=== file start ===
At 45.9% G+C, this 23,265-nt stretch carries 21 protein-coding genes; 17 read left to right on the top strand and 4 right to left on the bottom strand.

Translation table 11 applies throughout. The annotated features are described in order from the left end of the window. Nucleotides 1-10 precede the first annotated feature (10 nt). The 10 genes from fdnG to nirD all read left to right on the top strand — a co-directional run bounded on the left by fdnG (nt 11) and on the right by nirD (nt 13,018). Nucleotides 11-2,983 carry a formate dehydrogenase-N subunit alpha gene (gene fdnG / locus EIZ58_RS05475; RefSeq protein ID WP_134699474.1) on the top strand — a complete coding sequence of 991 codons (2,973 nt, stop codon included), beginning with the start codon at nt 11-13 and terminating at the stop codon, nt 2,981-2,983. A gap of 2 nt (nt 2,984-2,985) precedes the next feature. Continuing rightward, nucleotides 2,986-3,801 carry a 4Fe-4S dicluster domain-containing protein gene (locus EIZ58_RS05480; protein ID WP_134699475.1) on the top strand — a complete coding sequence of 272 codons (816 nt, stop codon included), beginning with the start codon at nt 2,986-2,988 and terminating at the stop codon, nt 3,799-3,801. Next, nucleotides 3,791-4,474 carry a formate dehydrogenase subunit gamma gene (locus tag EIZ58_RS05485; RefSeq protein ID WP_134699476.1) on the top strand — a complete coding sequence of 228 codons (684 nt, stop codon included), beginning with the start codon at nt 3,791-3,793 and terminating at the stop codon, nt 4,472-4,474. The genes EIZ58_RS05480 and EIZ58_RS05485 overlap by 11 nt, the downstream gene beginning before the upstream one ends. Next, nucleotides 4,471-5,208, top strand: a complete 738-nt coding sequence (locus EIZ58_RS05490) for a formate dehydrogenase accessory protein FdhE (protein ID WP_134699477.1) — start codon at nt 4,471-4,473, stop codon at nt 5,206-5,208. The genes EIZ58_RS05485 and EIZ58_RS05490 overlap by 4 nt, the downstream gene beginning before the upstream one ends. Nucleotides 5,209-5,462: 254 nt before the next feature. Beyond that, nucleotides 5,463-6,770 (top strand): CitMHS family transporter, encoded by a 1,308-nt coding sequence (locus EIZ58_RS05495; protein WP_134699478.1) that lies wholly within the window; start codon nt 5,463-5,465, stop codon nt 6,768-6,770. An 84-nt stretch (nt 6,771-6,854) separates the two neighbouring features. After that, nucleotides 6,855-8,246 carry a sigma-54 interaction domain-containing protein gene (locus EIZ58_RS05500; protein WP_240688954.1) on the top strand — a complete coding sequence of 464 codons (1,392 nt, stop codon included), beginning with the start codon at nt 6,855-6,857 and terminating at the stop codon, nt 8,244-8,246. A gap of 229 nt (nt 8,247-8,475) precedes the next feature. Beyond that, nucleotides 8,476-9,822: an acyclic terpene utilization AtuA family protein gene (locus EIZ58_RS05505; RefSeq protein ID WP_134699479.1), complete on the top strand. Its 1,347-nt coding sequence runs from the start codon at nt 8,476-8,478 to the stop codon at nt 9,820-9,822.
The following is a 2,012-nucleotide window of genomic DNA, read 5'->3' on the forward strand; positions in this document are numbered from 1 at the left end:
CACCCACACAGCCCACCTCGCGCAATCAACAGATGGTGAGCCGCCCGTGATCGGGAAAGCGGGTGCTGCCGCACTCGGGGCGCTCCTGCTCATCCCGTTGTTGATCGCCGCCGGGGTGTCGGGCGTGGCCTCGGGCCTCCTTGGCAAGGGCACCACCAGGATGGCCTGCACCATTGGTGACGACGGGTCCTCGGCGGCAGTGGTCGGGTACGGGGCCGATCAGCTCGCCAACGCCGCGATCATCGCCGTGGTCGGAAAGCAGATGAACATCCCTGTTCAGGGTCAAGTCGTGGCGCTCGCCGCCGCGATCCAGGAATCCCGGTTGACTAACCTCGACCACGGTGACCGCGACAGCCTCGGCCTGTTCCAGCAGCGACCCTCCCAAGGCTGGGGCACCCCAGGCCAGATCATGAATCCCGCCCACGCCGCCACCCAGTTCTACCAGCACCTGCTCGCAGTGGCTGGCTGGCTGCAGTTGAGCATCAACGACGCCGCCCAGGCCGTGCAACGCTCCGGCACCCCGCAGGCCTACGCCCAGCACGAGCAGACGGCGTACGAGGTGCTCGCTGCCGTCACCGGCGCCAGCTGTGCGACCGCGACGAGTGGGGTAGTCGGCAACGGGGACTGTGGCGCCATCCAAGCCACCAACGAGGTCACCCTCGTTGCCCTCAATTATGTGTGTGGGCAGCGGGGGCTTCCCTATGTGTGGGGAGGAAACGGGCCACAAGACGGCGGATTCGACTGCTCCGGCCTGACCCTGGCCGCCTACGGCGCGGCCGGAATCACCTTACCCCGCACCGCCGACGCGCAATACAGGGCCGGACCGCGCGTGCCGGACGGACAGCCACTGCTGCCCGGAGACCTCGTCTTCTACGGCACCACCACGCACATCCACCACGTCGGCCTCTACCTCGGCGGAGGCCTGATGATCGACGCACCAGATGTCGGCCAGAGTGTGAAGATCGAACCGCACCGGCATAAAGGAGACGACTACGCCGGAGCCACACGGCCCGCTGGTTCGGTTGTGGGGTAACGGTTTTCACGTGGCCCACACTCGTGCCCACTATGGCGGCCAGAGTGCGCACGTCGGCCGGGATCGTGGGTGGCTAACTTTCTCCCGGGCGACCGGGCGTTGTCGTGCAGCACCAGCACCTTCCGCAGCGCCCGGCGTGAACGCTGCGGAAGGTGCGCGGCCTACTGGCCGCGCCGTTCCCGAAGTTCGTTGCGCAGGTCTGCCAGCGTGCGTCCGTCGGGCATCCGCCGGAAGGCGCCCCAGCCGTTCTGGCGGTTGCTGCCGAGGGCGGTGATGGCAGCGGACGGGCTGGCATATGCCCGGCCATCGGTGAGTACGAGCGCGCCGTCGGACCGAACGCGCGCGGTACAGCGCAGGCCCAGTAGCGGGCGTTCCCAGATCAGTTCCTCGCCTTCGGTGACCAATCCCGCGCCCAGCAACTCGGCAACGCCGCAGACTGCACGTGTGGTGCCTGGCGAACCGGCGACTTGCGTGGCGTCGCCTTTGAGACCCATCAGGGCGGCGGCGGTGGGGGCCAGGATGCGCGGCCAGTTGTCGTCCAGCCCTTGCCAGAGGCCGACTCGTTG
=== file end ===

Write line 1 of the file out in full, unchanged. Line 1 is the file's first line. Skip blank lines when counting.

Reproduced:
At 45.9% G+C, this 23,265-nt stretch carries 21 protein-coding genes; 17 read left to right on the top strand and 4 right to left on the bottom strand.